One of the things every member of the band looks forward to each year is an "epic" pregame. This means doing pregame at night for a HUGE game such as games against Auburn, Georgia, or Florida, and sometimes (this year being one of them) Alabama. However this year, the Georgia game was played at 2:30. This was a huge disappointment. This was because CBS chose to broadcast the game at that time. Today, the same was announced for the Alabama game on November 8. You can imagine how upset everyone in the band is. This years freshmen will not experience a true, "real" night in Death Valley this year. And maybe not next year, either. It all depends on CBS now. This is because the SEC (Southeastern Conference) is in a TV deal with CBS, and CBS chooses what games they want to show when. 2:30 is their favorite time slot to show their games, because they opt to show regular tv shows during the night game hours instead of huge football games that will probably draw even larger audiences if shown at night. I wish they would realize this. The day I found out I made Tiger Band after the pre-season week and cut night, I was waiting for the Georgia game, hoping to be at night. It wasn't. And neither is Alabama. The two biggest home games of the season, played in the daytime. Its upsetting. I have never really liked going to football games during the day. I always enjoyed the night games, and being under the stadium lights. Its disappointing.
Here is some more history of Tiger Stadium (which I'm sure you will find very interesting) from the LSU Sports website:
The home of one of football's proudest traditions, Tiger Stadium once served as a dormitory for approximately 1,500 students, and while Broussard Hall, then LSU's athletics dormitory, was being renovated during the fall of 1986, the LSU football players lived in Tiger Stadium.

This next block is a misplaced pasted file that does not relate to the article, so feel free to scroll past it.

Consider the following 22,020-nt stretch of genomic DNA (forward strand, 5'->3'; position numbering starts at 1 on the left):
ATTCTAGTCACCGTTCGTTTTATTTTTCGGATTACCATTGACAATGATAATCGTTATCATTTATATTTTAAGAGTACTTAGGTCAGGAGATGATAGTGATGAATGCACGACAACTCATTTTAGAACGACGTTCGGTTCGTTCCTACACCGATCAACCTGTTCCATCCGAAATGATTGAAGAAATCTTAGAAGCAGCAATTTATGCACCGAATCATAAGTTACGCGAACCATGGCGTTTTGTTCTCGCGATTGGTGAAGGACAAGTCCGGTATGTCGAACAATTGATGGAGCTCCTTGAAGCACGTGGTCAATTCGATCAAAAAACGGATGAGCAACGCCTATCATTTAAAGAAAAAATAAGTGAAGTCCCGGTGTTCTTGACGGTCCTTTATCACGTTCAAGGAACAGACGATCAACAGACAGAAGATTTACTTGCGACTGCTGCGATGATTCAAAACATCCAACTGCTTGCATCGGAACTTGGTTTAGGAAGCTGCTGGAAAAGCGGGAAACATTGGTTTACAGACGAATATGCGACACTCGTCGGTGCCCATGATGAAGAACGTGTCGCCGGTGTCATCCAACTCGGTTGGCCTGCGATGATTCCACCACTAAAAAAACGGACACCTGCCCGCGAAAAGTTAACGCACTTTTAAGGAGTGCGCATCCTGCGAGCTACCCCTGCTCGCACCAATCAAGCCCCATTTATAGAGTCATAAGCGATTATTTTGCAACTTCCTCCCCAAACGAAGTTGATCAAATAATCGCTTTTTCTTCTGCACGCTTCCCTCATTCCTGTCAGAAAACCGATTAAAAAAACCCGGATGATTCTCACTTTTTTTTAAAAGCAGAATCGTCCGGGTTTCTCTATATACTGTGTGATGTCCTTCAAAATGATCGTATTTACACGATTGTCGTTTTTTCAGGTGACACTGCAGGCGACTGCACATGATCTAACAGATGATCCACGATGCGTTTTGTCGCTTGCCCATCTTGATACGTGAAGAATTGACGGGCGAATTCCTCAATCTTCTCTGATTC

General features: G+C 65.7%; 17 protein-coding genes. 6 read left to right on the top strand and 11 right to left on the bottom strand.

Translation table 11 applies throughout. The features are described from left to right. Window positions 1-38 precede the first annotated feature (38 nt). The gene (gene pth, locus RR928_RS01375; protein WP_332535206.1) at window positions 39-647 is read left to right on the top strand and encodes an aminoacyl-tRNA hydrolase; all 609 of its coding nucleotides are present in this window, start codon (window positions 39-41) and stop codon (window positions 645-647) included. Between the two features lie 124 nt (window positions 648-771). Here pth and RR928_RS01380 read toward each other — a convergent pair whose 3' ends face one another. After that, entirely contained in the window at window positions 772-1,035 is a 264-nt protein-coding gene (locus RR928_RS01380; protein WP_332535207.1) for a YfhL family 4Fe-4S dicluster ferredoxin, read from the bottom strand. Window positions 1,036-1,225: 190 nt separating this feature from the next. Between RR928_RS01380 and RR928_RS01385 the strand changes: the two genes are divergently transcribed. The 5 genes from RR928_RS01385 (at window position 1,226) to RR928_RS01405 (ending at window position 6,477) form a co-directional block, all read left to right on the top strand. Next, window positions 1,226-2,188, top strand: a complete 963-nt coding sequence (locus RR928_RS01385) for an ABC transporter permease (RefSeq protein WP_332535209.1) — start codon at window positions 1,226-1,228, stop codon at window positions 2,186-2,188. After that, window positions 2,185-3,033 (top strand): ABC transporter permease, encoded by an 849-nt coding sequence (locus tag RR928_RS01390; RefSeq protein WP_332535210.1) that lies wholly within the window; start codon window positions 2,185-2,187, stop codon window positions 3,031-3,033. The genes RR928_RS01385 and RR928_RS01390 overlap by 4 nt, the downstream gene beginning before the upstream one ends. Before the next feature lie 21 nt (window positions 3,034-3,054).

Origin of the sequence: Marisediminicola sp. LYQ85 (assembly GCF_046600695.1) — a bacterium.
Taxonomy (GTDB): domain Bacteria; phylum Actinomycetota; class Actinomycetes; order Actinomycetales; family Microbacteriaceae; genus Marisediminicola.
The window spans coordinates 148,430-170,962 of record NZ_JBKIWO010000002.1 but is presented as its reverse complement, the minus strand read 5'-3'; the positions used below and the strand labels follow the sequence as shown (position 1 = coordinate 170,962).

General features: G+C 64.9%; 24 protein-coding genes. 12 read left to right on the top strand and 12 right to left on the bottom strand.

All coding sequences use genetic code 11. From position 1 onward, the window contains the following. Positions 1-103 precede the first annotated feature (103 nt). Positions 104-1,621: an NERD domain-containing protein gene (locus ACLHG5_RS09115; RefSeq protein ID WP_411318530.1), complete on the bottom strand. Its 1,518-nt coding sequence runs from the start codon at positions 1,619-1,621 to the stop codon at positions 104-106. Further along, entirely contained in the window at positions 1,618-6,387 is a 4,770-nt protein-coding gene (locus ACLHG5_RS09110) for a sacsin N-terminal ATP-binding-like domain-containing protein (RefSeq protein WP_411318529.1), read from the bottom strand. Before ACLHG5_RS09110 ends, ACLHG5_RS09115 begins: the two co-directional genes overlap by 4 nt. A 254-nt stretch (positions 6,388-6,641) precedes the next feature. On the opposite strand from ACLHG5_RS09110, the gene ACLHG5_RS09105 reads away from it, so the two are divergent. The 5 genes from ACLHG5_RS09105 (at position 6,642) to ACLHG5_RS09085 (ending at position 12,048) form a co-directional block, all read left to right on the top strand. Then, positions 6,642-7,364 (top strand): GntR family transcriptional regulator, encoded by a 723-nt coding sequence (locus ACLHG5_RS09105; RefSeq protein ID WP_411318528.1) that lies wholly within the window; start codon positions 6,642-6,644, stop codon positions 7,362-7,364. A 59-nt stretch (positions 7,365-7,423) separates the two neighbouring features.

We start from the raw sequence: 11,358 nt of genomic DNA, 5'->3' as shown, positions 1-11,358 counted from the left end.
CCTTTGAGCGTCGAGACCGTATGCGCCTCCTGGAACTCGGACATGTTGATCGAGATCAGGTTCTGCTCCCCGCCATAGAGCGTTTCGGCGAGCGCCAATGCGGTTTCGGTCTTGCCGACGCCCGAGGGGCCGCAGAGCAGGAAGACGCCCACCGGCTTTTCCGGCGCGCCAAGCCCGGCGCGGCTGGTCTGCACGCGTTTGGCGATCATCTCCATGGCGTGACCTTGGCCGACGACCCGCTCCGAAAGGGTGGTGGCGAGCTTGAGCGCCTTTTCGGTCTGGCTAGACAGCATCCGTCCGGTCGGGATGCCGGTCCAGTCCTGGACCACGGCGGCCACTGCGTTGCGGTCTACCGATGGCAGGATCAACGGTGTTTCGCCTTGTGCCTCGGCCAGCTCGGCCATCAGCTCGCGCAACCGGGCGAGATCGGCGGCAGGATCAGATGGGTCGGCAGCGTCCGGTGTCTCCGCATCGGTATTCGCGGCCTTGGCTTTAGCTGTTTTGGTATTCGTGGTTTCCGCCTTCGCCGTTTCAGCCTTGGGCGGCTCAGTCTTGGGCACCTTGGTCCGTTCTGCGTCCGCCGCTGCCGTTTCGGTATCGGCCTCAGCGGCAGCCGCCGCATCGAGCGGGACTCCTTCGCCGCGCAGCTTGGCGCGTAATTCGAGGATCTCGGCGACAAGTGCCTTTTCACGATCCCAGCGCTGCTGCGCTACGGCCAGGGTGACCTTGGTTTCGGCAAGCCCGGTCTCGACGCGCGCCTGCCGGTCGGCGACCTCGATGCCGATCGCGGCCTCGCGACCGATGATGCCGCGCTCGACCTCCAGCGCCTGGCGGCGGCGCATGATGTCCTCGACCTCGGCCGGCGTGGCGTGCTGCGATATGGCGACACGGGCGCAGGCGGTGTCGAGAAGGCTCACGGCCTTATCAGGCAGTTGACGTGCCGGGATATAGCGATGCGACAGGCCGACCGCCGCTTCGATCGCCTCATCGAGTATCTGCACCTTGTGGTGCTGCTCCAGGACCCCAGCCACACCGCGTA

The original phase of construction was completed in 1924. This first phase included the east and west stands, which seated about 12,000. Seven years later (1931), the sides were extended upward to accommodate an additional 10,000 fans, raising the capacity to 22,000. In 1936, the stadium seating capacity was increased to 46,000, with the addition of 24,000 seats in the north end, making Tiger Stadium into a horseshoe configuration.
The next phase of construction took place in 1953 when the stadium's south end was closed to turn the horseshoe into a bowl, increasing the seating capacity to 67,720.
The original upper deck atop the west stands was completed in 1978, and it added 8,000 seats to the stadium's capacity. Additional seating in two club level sections, which flanked the existing press box, brought the total addition to approximately 10,000 seats and raised the stadium's capacity to approximately 78,000.
Refurbishing began on the stadium in the summer of 1985, when the east and west stands were waterproofed, and 25,000 chair back seats were added to replace the older "bench" type seats. Another phase of improvements was completed in 1987 when the north and south stands were waterproofed and newer bleachers were again installed to replace the older ones.
The playing field was moved 11 feet south in 1986 to provide more room between the back line of the North End Zone and the curvature of the stadium fence, which surrounds the field. It also put the playing area in the exact center of the arena's grassy surface.
Prior to the 1987 season, more seats were installed at the upper portion of the west lower stands in Tiger Stadium. Also, the stadium's seating arrangement was renumbered to make all seats a uniform size. The addition of bleacher seating in 1988 brought the capacity to 80,150, but the elimination of some bleacher seating after the 1994 season dropped the capacity to 80,000.